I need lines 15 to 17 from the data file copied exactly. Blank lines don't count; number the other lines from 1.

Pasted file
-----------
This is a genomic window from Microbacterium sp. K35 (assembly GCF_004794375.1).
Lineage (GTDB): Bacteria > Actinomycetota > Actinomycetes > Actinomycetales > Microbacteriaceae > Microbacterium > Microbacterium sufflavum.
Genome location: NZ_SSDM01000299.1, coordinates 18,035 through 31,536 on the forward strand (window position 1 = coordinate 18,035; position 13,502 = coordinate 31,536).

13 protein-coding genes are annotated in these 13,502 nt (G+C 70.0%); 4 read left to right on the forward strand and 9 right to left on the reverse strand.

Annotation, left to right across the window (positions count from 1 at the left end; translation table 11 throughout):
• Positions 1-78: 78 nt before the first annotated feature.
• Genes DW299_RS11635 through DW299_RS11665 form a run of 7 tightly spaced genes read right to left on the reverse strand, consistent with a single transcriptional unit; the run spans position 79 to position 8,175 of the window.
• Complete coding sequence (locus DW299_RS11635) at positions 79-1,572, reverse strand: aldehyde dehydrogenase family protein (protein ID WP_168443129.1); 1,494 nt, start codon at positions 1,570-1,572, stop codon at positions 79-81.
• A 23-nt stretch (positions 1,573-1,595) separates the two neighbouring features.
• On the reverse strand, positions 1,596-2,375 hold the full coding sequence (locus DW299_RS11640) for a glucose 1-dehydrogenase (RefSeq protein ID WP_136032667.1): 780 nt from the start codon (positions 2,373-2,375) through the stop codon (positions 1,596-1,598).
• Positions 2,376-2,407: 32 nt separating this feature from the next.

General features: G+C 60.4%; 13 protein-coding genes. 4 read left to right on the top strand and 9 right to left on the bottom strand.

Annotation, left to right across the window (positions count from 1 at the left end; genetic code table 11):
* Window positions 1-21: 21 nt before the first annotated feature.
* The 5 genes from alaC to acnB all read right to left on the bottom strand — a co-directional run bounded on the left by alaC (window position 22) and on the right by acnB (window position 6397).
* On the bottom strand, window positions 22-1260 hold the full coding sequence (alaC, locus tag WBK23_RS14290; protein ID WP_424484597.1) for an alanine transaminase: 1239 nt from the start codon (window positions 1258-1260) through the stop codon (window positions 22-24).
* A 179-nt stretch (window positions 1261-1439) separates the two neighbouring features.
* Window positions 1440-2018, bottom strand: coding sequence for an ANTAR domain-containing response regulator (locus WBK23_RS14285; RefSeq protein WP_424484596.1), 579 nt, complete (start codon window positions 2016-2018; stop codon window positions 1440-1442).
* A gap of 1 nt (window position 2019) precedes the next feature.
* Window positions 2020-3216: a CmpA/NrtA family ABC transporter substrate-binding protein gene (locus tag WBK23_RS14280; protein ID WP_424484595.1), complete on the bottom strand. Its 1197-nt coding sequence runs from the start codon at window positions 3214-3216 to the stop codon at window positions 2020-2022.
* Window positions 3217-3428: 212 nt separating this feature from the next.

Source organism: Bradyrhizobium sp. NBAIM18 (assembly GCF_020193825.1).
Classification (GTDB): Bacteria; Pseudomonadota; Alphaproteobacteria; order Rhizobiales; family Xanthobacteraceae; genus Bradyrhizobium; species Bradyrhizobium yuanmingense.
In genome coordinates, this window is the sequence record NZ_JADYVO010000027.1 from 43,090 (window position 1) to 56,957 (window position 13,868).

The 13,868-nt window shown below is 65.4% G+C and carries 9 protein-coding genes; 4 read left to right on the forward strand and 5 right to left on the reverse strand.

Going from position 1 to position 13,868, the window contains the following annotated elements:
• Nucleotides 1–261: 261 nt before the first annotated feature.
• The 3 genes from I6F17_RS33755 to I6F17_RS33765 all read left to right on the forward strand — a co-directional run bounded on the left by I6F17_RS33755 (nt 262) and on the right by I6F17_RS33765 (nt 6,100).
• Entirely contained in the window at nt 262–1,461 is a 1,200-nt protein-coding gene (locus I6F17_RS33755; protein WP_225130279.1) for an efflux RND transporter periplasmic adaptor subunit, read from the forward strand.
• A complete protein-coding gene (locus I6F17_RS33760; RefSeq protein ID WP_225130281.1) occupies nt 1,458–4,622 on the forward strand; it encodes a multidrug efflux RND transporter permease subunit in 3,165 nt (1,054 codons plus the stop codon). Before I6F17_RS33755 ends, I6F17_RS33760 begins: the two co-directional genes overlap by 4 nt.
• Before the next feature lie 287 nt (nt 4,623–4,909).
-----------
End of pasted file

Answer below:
* The 5 genes from alaC to acnB all read right to left on the bottom strand — a co-directional run bounded on the left by alaC (window position 22) and on the right by acnB (window position 6397).
* On the bottom strand, window positions 22-1260 hold the full coding sequence (alaC, locus tag WBK23_RS14290; protein ID WP_424484597.1) for an alanine transaminase: 1239 nt from the start codon (window positions 1258-1260) through the stop codon (window positions 22-24).
* A 179-nt stretch (window positions 1261-1439) separates the two neighbouring features.